There is one problem with this book.  It is poorly manufactured.  My copy's binding as already in trouble and I'm not sure how long the book will stay together.
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Post Options Post Options   Thanks (0) Thanks(0)   Quote Wannabebwana Quote  Post ReplyReply Direct Link To This Post Posted: 02 March 2019 at 19:35
What a great thread!

When I was in Ukraine with Slavyanka we went to a Georgian restaurant in her home city. The names of the sauces escapes me but we had some traditional bread, a cheese platter and a meat platter, ground meat pressed into kabobs and grilled. All with a nice local red wine from a monastery.

We’ve already booked tickets to go to Ukraine this summer. I’ll definitely hit this place again.

Here are some pics.





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Post Options Post Options   Thanks (0) Thanks(0)   Quote Margi Cintrano Quote  Post ReplyReply Direct Link To This Post Posted: 03 March 2019 at 08:52
Wanabebewana, 

Wow !!  Definitely quite a feast of  Specialties. 

Love the bread !  Phenomenal ..  

Wonderful photography too  !  
Volamos a Mediterraneo, un paraiso que conquista su gente u su cocina.
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Post Options Post Options   Thanks (0) Thanks(0)   Quote gracoman Quote  Post ReplyReply Direct Link To This Post Posted: 04 March 2019 at 07:17
First things first.

Activating the heirloom Matsoni yogurt culture. This, and the regular culturing, is normally done at room temperature but we dropped below zero so I set my bread proofer set at 76ºF for added insurance.  The activation can take as long as 48hrs and from what I'm seeing my culture will need every bit of that time.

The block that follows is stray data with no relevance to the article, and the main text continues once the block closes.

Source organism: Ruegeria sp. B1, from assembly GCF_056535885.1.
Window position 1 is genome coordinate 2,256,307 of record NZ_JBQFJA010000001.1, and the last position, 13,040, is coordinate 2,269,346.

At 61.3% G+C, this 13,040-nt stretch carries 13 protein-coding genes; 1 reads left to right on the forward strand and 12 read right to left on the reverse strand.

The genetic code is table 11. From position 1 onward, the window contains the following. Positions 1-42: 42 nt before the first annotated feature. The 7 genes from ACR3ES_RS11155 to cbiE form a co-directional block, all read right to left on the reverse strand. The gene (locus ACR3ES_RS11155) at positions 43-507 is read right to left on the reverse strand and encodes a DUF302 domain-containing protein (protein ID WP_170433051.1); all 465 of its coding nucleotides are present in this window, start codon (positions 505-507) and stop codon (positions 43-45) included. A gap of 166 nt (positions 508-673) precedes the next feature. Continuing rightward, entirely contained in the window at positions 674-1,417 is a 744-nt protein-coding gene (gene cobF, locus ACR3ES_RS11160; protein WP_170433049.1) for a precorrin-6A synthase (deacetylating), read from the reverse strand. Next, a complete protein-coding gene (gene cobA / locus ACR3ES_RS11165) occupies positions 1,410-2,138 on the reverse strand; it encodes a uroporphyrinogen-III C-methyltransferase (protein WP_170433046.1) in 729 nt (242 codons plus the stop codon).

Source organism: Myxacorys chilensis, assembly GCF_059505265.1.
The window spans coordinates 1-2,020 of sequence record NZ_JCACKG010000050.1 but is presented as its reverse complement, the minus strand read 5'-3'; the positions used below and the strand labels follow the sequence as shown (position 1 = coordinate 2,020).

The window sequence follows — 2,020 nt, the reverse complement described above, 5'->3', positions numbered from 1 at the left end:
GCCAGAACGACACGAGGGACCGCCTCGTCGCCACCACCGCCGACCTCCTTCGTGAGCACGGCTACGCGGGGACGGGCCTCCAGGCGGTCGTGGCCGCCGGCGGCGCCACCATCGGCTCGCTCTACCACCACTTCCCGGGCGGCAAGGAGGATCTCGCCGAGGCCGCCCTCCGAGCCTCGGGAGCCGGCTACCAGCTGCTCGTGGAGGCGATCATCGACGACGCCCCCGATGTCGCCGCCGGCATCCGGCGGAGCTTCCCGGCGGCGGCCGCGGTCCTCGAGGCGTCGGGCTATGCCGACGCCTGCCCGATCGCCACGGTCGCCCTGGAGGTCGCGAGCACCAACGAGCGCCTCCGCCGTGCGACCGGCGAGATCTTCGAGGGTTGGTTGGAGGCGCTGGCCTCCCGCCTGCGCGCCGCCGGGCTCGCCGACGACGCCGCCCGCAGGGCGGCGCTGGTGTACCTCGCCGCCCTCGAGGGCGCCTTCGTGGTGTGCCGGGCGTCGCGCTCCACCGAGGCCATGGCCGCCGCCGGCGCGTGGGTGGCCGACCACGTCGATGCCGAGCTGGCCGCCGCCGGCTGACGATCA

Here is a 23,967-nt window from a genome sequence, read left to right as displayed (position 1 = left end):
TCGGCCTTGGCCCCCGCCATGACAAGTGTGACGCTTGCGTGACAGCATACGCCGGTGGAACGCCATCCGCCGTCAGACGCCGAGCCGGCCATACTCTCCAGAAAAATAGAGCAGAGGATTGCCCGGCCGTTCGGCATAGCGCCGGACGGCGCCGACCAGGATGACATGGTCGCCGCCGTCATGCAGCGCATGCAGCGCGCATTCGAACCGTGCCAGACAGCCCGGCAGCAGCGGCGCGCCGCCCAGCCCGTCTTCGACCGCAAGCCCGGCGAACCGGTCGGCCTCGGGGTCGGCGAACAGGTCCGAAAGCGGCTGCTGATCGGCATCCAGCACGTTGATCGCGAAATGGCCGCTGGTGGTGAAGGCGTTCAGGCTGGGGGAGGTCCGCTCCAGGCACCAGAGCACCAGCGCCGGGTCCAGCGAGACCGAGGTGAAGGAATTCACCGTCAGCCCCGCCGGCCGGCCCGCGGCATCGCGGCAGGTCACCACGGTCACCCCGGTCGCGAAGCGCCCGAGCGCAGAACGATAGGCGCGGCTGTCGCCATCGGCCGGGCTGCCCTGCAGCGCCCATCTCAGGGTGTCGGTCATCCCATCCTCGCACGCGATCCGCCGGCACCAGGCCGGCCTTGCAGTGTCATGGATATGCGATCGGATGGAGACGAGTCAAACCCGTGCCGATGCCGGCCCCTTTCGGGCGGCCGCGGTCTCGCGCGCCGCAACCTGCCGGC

With the top on

My first Georgian dish got a late start and I was a little disorganized. I had planned on cooking this on my grill but below freezing temps and snow changed my mind. Also, I didn't make ajika, didn't make the Gomi ("polenta and cheese" accompaniment ) and forgot the Tkemeli. All work and no play make gracoman a dull boy. 

Sakonlis Khorzis Kharcho (Spiced Beef And Walnut Stew) is a classic Georgian dish. Most kharcho I've seen are soups but this recipe, taken from 'Supra", makes a stew.  Walnuts and egg yolks are added to the sauce making it especially rich. The author describes this dish as Georgia on a plate which is why I began here.

Making the walnut sauce. Photo was taken before spices were added.  This is what we would call walnut butter.

Spiced Beef And Walnut Stew simmering in an unglazed clay pot.  Pic was taken after the heavily spiced walnut butter was added.

Plated over rice (yeah, I forgot to make the gomi)

If you look carefully, you will see a dusting of cayenne.  Best I could do under the circumstances.  Next time sauces will be made first so I don't run out of time.

The recipe I used was taken directly from the book "Supra".  It is copyrighted material so I don't know if I'm allowed to post it here.